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Rogue's March (1953)

Passed | | Adventure, Drama, War | 13 February 1953 (USA)
Unjustly drummed out of his regiment, a Victorian Englishman (Peter Lawford) restores his honor in India.

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Cast

Cast overview, first billed only:
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Capt. Thomas Garron
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Col. Henry Lenbridge
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Herbert Bielensen
Patrick Aherne ...
Maj. Wensley
John Dodsworth ...
Maj. MacStreet
Herbert Deans ...
Prosecutor
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Maj. Fallow
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Lt. Jersey
Barry Bernard ...
Sergeant
Charles Davis ...
Cpl. Biggs
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Gen. Woodbury
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Igor - Russian Emissary
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Crane
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Storyline

Unjustly drummed out of his regiment, a Victorian Englishman (Peter Lawford) restores his honor in India.

Plot Summary | Add Synopsis

Taglines:

-Traitor drummed out of service! * Treachery of international spies! (original print ad) See more »

Genres:

Adventure | Drama | War

Certificate:

Passed | See all certifications »
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Details

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Language:

Release Date:

13 February 1953 (USA)  »

Also Known As:

On se bat aux Indes  »

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Technical Specs

Runtime:

Sound Mix:

(Western Electric Sound System)

Aspect Ratio:

1.37 : 1
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Did You Know?

Goofs

Never let timing get in the way of a good story. Queen Victoria is mentioned and shown as reigning monarch dating the period to before her death. Yet, khaki service dress was not adopted until after the end of the second Anglo-Boer War more than a year later. While some units has used similar dress earlier, none was issued in Britain. See more »

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User Reviews

Interesting idea but mediocre results
6 November 2006 | by See all my reviews

This film does have an interesting set-up but never takes full advantage of it. There's nothing clever about the beginning, wherein British Fusilier Captain Lawford is court martialed for being a Russian spy and imprisoned, but things get intriguing when he escapes and joins the military again, inspired by the idea that it would be the last place the authorities would be expected to look for him. Now an enlisted man, he has to hide his abilities and keep a low profile, but circumstances put his masquerade in jeopardy. If written properly, this could be an effective and suspenseful story, but not so here. The film goes off into a simplistic hero-redeemed thread that seems more concerned with using MGM's access to the real Khyber Pass in Afghanistan than with the complications of Lawford's plight. A pity. But for fans of British Colonial War movies this one does have a fairly well-done and believable action climax. How the producer coaxed MGM into shooting on location in Afghanistan is the only interesting question regarding this movie. Or maybe one more: how did Lawford's character escape from military prison? We never see this and it's never explained. Just another potentially suspenseful scene not taken advantaged of by the filmmakers.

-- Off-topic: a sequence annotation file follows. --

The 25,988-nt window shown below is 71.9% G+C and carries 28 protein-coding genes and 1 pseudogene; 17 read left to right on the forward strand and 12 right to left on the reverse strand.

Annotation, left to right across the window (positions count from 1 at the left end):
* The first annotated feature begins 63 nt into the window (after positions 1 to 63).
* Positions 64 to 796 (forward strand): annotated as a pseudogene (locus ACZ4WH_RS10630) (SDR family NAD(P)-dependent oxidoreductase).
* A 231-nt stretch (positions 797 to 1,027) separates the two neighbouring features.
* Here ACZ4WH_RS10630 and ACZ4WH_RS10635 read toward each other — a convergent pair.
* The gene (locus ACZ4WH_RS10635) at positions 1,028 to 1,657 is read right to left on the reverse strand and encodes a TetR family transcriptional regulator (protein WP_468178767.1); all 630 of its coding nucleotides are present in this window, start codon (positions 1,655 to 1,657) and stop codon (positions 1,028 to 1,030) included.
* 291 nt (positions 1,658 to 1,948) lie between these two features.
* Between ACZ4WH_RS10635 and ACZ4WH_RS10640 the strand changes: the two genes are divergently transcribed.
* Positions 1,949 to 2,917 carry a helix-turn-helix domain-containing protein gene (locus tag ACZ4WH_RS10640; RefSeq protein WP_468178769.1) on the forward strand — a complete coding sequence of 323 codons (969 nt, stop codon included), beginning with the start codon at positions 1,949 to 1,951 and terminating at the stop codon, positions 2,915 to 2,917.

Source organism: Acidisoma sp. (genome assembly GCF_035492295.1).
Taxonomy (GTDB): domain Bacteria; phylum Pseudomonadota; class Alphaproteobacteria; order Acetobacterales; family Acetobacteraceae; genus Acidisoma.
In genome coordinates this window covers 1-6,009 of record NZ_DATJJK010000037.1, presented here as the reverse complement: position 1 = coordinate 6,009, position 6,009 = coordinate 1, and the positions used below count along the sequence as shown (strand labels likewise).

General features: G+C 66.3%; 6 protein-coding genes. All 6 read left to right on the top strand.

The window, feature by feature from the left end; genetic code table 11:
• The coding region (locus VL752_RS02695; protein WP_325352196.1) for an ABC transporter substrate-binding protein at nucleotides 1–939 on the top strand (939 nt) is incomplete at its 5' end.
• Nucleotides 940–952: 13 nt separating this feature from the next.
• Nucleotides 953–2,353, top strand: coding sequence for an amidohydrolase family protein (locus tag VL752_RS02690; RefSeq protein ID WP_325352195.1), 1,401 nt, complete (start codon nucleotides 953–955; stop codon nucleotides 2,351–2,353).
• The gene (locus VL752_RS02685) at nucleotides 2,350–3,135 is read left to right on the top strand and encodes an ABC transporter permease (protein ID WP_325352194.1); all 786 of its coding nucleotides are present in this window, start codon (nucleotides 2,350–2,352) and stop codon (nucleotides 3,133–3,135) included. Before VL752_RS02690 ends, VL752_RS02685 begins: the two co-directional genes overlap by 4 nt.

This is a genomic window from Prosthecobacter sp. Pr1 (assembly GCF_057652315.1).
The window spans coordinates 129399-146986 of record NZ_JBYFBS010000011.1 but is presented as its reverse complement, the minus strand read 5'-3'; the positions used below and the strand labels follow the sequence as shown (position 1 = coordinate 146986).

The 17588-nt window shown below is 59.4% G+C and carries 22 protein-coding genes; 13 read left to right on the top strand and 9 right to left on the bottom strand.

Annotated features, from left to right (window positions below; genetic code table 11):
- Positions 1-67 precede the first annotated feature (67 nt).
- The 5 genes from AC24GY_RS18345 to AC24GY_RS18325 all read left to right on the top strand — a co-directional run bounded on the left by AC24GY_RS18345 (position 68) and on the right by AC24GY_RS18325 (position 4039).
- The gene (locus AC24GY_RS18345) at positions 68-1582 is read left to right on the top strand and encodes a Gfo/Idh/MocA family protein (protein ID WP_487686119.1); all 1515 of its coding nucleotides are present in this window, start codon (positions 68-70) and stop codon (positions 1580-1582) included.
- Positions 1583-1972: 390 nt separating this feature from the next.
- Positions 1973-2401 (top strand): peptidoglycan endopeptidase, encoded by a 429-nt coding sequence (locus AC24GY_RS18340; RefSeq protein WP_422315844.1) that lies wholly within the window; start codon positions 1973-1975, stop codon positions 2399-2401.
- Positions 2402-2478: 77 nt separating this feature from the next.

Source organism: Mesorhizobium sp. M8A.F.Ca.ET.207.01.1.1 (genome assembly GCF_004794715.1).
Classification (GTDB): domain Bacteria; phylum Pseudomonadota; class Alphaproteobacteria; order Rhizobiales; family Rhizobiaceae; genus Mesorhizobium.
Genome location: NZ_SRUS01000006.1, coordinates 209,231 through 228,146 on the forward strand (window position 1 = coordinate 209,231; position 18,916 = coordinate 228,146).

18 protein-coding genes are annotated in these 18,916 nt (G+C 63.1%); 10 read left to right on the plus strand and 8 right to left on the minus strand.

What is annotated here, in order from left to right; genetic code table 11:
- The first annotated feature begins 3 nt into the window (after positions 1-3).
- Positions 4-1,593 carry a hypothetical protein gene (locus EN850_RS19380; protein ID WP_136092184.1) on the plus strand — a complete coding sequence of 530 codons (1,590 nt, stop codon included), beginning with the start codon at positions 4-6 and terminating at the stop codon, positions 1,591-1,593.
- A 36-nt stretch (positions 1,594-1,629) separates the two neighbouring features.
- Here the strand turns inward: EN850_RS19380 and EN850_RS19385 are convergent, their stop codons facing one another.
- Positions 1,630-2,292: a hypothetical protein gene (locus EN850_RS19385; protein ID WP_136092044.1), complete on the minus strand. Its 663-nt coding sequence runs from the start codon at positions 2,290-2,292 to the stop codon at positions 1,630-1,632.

Lawford? He's handsome, tanned and sports a fine moustache, but he was never leading man material and proves it again here. He's too reticent an actor; there's little energy or passion visible from him. The role is that of a man wrongly and ruinously convicted who must submerge himself in a lower (military) station, then rise up and redeem himself when occasion demands it. A role requiring a mix of outrage and tightly-coiled intensity. Not the role for a dapper "cocktails anyone?" kind of smooth lounge loafer. Lawford is directed to treat all this as if slightly disturbed from missing a dinner engagement.

Richard Greene, in the second lead, is far better suited to Lawford's role, but alas, he gets The Other Hero role: the one that doesn't get the girl and gets saved by the Big Hero (Lawford). Janice Rule and Leo G. Carroll pop up here and there, and Sean McClory as Lawford's likable enlisted buddy is more enjoyable than anybody else, but disappears before the film even gets to its big action climax. And John Abbott is one of the top-billed actors, yet he disappears early on. Then again, not much should really be expected considering the film is scored by studio hack Alberto Colombo, written by the mediocre Leon Gordon (this being his last movie) and helmed by an inconsequential English television director named Allan Davis.


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